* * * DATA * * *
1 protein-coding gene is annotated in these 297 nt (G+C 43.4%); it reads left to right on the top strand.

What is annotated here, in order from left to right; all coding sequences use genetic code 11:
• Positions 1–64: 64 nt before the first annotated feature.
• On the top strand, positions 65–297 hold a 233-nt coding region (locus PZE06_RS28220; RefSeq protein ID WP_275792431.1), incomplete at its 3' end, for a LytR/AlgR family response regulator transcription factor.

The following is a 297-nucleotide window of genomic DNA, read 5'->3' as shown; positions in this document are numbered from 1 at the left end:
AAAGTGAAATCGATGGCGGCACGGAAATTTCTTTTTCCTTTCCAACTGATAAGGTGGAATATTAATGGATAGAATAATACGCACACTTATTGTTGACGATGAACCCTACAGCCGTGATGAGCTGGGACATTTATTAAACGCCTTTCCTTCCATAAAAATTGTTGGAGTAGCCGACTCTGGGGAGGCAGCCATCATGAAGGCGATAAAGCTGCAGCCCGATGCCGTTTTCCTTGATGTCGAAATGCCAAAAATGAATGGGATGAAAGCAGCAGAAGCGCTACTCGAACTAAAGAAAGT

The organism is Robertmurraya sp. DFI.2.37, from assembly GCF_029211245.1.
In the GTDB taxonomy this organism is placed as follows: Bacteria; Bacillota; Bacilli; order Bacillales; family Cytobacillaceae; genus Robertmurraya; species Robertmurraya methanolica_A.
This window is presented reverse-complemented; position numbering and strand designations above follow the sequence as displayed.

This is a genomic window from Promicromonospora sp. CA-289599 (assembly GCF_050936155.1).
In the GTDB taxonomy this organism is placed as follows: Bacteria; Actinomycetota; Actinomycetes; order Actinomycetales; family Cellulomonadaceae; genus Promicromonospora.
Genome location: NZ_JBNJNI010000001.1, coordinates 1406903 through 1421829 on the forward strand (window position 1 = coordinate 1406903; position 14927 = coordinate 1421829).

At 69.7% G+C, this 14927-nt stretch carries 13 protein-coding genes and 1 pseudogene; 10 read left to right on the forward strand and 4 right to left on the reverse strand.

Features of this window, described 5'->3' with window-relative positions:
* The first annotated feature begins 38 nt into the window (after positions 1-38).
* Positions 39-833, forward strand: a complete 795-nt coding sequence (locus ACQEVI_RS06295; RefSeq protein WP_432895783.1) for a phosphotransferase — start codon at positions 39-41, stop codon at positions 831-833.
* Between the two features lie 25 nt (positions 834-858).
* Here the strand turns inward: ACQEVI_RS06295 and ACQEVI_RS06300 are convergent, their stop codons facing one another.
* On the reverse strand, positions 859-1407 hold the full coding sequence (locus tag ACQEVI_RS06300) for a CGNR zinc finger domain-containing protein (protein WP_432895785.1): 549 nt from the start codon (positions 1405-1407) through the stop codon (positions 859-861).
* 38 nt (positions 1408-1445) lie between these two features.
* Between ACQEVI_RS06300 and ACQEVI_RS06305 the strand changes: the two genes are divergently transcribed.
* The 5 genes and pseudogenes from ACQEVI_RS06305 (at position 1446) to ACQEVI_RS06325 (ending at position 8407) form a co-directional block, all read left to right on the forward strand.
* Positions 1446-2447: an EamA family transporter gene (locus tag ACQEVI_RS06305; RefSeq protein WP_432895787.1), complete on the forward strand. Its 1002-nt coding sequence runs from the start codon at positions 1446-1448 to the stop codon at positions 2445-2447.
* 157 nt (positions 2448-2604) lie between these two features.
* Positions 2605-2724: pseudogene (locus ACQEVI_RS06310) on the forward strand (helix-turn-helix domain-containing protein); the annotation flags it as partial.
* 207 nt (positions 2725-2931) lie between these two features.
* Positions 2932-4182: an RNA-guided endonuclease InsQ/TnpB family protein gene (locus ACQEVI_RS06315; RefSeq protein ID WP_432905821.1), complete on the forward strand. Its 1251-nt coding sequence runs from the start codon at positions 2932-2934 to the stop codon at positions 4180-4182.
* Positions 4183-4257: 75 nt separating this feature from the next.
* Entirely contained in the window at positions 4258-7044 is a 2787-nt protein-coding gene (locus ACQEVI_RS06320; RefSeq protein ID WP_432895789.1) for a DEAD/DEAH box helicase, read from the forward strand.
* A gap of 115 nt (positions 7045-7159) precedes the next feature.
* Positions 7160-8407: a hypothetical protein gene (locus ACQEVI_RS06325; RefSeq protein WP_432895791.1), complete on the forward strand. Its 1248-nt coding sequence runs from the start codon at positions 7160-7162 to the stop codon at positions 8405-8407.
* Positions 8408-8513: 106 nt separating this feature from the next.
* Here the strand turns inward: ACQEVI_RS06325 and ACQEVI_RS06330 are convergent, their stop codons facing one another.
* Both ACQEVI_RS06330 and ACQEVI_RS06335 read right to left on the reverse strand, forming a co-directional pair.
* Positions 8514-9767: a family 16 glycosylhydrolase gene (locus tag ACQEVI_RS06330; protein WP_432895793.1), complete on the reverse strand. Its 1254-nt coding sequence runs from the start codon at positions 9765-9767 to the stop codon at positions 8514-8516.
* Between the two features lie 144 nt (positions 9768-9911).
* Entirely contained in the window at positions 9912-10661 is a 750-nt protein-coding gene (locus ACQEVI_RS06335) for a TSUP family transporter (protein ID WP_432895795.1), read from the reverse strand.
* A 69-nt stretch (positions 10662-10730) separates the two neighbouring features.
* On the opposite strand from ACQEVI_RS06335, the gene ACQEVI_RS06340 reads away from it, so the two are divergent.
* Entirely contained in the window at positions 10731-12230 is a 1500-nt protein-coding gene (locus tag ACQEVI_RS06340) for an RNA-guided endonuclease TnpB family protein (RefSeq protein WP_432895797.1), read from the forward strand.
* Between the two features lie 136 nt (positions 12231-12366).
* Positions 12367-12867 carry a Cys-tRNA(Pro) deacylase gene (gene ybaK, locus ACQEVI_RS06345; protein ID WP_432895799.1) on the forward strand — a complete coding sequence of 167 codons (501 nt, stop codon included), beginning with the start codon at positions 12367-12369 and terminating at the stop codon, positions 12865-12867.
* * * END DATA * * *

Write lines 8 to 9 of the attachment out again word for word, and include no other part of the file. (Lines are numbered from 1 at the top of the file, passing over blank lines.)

In the GTDB taxonomy this organism is placed as follows: Bacteria; Bacillota; Bacilli; order Bacillales; family Cytobacillaceae; genus Robertmurraya; species Robertmurraya methanolica_A.
This window is presented reverse-complemented; position numbering and strand designations above follow the sequence as displayed.